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- Media campaign highlights farmers’ efforts to improve water quality
- OFBF supports compensation adjustment for judges
- Status of Farm Bureau Priority Issues in Congress
- Opening global markets for Ohio farmers
- New e-newsletter for young ag professionals
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Agriculture Committee Chairmen Sen. Pat Roberts, R-Kan., and Rep. K. Michael Conaway, R-Texas, and Ranking Members Sen. Debbie Stabenow, D-Mich., and Rep. Collin Peterson, D-Minn., made the request in an open letter also copied to USDA Secretary Tom Vilsack.
â€śYou can never over-communicate,â€ť she said. â€śYou make the extra call to make sure someone understands a program.â€ť
In addition, H5N2 has surfaced on another turkey farm in southern Ontario, while poultry workers associated with outbreaks in Minnesota are receiving an antiviral drug as a precaution.
Monday's weekly USDA-NASS Crop Progress report shows farmers have 19% of the nation's corn crop in the ground. That's a 10% jump over last week but remains 6% behind the normal pace.
â€śOur grain inspection system has earned worldwide recognition as being reliable and impartial,â€ť Winkles said. But U.S. grain trade was jeopardized when a labor dispute led to the shutdown of grain inspection services out of the Port of Vancouver last summer.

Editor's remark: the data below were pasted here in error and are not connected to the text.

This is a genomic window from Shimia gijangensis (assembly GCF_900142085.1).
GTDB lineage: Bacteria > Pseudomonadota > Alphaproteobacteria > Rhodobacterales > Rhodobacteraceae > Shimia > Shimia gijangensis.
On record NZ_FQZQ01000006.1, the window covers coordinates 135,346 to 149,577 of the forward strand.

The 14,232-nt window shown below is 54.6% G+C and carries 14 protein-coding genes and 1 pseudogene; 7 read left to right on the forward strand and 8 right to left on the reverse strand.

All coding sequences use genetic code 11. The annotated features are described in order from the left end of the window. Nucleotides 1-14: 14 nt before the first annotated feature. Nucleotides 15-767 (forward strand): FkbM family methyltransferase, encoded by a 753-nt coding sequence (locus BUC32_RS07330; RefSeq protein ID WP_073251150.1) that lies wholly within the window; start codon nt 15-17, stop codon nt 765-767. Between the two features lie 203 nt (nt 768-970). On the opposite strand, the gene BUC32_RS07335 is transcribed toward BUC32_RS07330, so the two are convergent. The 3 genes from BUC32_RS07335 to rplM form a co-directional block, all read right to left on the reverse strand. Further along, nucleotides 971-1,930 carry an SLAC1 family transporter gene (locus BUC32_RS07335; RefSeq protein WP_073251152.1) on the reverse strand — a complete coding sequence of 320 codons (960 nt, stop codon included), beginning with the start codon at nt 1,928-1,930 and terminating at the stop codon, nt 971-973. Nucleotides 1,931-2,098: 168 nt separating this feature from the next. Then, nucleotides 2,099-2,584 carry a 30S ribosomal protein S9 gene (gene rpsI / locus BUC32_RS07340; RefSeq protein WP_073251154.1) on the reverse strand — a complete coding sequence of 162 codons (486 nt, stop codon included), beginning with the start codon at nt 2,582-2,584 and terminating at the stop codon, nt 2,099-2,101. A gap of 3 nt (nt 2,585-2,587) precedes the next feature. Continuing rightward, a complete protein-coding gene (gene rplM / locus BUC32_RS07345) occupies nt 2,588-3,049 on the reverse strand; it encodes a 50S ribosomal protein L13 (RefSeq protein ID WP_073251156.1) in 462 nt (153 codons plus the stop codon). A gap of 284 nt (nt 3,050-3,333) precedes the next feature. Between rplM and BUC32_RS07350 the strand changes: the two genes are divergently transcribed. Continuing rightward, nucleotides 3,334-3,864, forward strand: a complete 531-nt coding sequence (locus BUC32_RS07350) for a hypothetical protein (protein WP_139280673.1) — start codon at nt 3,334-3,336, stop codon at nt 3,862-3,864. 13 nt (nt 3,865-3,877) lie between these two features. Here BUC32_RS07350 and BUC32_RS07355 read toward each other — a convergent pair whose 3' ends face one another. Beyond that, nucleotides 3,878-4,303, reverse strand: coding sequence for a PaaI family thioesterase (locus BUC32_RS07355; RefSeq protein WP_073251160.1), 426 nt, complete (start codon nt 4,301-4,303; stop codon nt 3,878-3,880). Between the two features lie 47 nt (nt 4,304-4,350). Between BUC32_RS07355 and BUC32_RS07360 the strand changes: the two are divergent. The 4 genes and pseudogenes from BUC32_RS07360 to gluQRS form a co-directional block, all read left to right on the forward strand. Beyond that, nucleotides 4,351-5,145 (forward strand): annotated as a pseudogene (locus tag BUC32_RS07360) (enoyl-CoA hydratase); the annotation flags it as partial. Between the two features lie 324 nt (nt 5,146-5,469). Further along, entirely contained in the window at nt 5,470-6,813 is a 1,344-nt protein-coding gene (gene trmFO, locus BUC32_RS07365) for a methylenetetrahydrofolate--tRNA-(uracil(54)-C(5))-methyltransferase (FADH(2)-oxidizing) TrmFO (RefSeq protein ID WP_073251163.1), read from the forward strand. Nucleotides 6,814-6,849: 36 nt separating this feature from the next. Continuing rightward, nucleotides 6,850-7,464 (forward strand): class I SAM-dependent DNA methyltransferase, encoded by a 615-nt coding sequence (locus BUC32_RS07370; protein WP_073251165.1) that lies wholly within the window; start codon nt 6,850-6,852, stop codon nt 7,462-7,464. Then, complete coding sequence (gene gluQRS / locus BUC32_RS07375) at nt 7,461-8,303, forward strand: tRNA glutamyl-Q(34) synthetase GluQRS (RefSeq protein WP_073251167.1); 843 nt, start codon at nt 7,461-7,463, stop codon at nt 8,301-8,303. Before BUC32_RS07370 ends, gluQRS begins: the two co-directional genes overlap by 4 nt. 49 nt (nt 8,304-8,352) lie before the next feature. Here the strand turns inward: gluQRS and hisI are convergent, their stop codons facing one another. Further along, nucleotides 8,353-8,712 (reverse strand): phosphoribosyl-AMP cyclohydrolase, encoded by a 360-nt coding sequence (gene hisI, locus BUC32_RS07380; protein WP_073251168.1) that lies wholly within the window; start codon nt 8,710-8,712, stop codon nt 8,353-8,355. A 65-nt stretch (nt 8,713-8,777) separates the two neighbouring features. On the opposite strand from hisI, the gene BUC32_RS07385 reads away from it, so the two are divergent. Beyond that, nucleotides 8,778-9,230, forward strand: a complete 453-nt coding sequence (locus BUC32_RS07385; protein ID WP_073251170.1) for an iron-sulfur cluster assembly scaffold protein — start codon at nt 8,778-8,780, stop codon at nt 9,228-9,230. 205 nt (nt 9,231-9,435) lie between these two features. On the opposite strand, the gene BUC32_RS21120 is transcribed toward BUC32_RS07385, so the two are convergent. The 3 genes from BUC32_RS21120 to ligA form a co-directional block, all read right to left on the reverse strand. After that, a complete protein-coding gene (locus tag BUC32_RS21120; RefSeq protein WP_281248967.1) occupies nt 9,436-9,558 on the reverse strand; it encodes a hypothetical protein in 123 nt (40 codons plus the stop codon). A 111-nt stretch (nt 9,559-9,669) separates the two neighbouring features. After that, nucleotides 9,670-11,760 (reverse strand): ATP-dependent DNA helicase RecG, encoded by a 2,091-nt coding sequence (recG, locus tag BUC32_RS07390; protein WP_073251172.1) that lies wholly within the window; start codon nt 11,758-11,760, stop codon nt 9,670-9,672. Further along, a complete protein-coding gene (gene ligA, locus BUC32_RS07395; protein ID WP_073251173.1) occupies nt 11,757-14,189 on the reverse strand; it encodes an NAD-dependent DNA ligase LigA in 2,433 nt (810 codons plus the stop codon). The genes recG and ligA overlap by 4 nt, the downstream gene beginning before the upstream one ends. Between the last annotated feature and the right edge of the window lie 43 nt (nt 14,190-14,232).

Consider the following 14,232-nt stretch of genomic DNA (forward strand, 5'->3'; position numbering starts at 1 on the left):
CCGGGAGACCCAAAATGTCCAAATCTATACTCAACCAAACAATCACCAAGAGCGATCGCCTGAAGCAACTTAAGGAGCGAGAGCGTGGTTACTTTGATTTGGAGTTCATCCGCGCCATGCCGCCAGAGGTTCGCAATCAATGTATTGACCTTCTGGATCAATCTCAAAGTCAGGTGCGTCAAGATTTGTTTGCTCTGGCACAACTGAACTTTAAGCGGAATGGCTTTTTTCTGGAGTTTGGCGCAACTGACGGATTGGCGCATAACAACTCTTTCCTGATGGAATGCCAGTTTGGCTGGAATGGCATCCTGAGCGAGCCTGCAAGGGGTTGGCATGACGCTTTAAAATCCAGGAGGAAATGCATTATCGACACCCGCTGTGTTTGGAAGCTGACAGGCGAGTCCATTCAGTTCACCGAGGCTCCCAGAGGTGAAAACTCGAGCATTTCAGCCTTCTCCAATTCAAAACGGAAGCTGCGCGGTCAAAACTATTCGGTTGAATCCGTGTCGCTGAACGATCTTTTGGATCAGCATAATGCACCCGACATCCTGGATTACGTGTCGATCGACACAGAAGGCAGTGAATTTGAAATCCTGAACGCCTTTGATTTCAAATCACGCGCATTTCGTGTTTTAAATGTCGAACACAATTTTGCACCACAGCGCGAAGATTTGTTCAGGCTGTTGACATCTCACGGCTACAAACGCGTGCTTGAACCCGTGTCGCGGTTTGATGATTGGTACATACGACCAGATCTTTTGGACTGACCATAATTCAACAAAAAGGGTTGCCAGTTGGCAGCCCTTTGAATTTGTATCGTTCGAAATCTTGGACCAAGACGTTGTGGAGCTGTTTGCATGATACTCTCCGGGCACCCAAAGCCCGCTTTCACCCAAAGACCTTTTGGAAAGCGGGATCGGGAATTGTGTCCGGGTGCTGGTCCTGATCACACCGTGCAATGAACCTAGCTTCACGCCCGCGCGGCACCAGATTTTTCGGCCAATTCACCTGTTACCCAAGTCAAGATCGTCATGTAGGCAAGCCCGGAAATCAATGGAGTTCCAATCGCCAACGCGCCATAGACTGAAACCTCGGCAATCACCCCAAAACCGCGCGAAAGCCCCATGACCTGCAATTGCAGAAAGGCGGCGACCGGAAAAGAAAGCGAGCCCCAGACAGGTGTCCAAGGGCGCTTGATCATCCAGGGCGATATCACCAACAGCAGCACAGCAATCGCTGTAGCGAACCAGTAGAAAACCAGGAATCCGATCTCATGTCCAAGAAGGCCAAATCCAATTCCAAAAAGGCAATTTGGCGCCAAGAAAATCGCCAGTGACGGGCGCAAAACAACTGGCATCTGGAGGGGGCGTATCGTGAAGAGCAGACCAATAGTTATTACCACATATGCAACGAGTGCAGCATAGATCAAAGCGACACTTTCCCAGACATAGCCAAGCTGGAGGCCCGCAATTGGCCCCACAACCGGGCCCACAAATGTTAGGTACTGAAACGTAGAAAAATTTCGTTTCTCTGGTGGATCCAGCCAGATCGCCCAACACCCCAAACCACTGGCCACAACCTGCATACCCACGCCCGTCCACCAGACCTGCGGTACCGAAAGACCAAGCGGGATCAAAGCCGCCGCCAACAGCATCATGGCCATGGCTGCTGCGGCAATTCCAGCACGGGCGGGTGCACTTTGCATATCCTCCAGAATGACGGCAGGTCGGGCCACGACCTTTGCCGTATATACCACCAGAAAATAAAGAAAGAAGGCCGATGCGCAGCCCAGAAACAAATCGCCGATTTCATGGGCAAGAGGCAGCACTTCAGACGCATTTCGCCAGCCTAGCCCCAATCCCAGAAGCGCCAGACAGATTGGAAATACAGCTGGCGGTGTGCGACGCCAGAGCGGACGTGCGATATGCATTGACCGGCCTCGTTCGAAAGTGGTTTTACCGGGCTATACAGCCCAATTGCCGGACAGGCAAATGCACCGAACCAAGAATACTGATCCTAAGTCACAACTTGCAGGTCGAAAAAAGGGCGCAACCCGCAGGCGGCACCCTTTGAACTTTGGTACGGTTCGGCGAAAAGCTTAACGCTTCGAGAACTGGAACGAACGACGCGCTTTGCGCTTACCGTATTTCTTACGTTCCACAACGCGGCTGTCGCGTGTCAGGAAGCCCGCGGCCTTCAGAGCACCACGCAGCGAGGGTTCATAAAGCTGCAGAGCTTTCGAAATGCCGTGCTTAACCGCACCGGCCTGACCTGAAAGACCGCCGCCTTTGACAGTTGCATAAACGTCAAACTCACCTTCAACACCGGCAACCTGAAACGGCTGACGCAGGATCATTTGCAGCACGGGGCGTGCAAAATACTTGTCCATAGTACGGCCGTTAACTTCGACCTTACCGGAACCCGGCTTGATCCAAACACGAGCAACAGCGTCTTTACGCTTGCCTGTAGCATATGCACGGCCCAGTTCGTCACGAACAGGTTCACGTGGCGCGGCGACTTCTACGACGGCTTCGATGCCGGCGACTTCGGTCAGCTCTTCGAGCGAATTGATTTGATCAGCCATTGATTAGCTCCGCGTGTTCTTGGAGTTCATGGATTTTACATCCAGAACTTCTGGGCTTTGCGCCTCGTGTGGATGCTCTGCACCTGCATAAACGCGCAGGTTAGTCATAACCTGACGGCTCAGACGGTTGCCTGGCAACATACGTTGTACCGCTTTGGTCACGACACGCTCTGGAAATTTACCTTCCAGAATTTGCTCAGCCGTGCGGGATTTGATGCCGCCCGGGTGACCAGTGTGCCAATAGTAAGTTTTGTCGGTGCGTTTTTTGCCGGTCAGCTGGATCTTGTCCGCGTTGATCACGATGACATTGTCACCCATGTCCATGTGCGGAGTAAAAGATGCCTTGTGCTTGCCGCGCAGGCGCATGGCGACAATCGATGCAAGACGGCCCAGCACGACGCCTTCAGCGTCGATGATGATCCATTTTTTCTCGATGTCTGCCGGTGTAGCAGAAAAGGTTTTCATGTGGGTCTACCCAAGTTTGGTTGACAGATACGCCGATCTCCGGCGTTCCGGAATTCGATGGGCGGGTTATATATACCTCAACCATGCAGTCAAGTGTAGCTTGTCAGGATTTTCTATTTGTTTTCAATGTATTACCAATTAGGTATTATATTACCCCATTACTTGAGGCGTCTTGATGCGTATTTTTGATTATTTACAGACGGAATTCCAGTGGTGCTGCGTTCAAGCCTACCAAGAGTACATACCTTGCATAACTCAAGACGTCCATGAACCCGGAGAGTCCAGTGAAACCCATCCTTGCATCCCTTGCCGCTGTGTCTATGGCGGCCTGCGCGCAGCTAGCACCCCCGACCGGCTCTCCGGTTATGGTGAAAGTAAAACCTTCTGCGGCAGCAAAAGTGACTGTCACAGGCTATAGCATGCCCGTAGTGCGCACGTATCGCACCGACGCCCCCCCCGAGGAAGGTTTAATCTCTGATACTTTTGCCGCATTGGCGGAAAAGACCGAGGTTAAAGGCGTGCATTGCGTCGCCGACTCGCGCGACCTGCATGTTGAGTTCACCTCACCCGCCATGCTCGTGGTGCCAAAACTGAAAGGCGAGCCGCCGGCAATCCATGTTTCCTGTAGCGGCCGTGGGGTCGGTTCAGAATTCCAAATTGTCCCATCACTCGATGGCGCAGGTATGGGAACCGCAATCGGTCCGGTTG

The Fed survey, conducted the first week of February, showed non-real estate farm loans were $8.1 billion higher than the same time a year earlier. The outlook for another year of near-record harvests should keep cash flows tight in coming months, it said.
The big operator cash rent bump is often twice the $50 to $75 margin you referenced. These players are losing millions at current commodity price levels
The place is called Agritopia. It's a suburban neighborhood with more than 450 Craftsman-style homes that are built entirely around a working farm. Such communities have been dubbed "agrihoods."
According to the authors, the total volume of non-real estate farm loans in February was $8.1 billion more than in the same period in 2014. This was driven by increased borrowing for current operating expenses and livestock purchases.
Ohio Farm Bureau spokesman Seth Teter said the rainy April slowed the central Ohio farming industry a bit but should cause no major problems. â€śPeople are waiting for the ground to dry out,â€ť he said. â€śOnce the temperature rises, the soil will dry out fast and furious. There will be plenty time to get crops planted.â€ť